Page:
A Florida man believes a trip to the doctor for pain-relieving shots in his lower back and butt before heading to the Panhandle with his wife nearly cost him his life, after a life-threatening bacteria potentially entered his system through those needle punctures.
“They operated six days straight,” Mike O’Grady, 68, told ABC Action News. “Six consecutive days, had surgeries to make sure they got everything out. It spread to my pelvis. They cut me from here to here, and they took my digestive system out and inspected it to make sure there was nothing necrotizing on it and then put it all back in.”
O’Grady said he spent two weeks at Citrus Memorial Hospital fighting necrotizing fasciitis after noticing the infection when he got back from his trip in late May.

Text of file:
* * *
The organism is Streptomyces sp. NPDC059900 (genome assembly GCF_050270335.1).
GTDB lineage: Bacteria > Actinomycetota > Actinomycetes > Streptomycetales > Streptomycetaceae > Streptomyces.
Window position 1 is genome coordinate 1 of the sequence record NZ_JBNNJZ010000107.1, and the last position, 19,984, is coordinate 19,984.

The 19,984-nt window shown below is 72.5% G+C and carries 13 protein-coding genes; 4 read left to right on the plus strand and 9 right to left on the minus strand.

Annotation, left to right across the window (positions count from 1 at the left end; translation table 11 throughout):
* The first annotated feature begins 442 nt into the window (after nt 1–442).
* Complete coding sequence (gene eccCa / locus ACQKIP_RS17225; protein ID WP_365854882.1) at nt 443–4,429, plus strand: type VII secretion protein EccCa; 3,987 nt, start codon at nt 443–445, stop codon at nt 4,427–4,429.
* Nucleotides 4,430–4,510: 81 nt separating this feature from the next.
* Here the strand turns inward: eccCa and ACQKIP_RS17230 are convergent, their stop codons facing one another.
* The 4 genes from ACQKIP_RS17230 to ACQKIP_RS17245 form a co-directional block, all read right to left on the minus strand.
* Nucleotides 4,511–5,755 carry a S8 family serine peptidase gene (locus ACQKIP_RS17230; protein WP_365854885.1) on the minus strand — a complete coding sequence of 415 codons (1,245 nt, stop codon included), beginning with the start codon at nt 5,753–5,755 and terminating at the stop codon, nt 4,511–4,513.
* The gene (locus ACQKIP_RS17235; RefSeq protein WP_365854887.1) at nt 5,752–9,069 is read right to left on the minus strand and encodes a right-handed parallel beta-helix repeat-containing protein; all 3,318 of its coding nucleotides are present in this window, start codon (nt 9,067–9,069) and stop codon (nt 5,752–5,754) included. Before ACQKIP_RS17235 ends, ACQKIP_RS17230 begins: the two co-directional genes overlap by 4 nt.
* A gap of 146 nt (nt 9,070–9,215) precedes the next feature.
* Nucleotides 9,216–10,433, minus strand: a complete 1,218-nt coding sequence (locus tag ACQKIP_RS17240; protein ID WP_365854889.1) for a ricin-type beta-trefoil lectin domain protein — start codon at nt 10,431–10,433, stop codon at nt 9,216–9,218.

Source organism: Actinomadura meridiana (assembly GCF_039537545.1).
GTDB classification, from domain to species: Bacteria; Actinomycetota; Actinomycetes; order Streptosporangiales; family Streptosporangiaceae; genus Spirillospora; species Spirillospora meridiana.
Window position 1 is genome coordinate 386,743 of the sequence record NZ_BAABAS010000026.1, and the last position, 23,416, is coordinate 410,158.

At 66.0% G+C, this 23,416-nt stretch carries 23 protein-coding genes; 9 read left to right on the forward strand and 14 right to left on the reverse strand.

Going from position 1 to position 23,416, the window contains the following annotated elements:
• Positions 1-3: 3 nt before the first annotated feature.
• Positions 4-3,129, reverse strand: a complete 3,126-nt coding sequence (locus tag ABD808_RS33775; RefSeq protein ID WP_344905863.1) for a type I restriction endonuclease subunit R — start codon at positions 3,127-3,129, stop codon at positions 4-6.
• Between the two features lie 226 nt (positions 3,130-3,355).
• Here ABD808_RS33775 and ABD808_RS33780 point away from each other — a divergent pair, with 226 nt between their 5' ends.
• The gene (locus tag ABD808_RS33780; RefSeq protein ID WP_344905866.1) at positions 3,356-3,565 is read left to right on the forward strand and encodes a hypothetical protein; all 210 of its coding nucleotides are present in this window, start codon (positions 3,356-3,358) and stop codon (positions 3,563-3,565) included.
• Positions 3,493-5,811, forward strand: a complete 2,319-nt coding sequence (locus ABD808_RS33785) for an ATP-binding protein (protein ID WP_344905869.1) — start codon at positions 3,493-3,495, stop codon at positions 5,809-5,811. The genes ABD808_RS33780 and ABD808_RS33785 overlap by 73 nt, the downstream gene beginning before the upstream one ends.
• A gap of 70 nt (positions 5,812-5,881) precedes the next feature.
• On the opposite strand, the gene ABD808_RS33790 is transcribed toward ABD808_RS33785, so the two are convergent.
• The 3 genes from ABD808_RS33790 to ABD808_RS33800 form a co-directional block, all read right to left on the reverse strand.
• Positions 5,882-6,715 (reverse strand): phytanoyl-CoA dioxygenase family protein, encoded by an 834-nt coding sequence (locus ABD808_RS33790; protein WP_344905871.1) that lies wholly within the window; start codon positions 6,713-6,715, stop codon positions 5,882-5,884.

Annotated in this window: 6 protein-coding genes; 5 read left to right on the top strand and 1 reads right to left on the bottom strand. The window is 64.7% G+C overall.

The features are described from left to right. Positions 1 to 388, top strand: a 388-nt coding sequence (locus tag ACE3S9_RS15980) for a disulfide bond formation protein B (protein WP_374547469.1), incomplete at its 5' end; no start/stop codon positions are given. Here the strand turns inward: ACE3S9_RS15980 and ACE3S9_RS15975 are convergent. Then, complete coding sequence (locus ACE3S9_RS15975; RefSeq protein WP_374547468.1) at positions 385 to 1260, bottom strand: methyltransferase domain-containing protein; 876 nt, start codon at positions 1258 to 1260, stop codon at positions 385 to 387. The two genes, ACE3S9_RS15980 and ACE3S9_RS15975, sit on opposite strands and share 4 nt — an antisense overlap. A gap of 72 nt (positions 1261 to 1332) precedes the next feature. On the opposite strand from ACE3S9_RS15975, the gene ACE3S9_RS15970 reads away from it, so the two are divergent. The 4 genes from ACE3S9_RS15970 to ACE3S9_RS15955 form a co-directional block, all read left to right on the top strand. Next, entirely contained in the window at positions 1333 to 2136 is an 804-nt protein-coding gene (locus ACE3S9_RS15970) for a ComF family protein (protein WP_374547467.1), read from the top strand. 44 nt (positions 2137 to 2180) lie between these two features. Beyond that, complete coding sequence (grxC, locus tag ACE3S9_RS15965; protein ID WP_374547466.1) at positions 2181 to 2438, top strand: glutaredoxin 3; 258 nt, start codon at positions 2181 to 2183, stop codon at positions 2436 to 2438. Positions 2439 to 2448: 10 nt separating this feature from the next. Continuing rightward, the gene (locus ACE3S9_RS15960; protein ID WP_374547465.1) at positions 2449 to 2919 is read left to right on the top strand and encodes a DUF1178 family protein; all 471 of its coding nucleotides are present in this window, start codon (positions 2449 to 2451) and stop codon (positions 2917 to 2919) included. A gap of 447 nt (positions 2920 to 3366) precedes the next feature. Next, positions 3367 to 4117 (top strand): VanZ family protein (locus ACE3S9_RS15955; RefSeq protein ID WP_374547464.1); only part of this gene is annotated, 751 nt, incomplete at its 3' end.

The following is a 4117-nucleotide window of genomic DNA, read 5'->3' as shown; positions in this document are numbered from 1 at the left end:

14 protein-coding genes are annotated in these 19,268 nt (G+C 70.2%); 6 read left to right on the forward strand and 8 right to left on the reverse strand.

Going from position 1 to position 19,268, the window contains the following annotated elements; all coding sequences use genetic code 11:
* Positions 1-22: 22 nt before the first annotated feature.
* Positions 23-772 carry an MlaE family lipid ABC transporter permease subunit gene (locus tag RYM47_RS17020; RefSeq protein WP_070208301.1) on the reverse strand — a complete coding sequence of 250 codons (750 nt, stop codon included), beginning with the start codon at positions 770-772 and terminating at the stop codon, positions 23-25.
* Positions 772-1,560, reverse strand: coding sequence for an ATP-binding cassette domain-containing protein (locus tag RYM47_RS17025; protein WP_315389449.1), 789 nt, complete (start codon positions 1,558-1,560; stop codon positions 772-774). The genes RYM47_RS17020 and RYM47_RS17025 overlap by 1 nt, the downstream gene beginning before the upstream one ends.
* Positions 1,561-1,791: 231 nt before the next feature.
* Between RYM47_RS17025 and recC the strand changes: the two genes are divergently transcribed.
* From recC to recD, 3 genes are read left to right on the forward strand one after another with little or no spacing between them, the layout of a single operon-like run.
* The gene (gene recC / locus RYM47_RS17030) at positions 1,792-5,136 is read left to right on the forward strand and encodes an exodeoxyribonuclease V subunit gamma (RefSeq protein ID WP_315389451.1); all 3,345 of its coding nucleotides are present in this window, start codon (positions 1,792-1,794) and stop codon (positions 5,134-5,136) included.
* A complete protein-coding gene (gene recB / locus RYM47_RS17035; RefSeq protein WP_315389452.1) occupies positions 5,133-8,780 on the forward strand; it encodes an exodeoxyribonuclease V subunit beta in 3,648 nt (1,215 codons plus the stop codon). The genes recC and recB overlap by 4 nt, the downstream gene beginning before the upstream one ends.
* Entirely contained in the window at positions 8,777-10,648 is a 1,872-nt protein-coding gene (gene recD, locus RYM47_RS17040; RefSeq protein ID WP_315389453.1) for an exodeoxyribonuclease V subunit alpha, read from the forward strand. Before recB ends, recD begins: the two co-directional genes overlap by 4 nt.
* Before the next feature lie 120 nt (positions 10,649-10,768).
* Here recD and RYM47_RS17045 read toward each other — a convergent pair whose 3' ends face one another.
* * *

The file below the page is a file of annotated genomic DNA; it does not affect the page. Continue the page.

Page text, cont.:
“When it got to be like the size of a lemon inside one of my butt cheeks, it was a sign something wasn’t right,” he told ABC Action News. “I could feel this like an abscess type thing forming on my bottom, really inflamed, hot and very swollen.”
Necrotizing fasciitis, or flesh-eating bacteria, has been dominating the headlines this summer, as more and people come forward with their harrowing tales of infection following trips to southern beaches in the warm weather. Flesh-eating bacteria is a rare infection that spreads quickly in the body and can cause death. According to the Centers for Disease Control and Prevention (CDC), accurate diagnosis, rapid treatment and prompt surgery are important to stop the infection.
Fever, dizziness or nausea soon after injury or surgery could signal the onset of the infection. Later symptoms may appear as ulcers, blisters or black spots, changes in color of skin, pus or oozing form infection and fatigue. The bacteria most commonly enter the body through cuts and scrapes, burns, insect bites, puncture wounds or surgical wounds, but it can also occur after blunt trauma that does not break the skin.
Now home, O’Grady said that he’s sharing his story because he wants others who get shots before swimming to be aware of possible risk.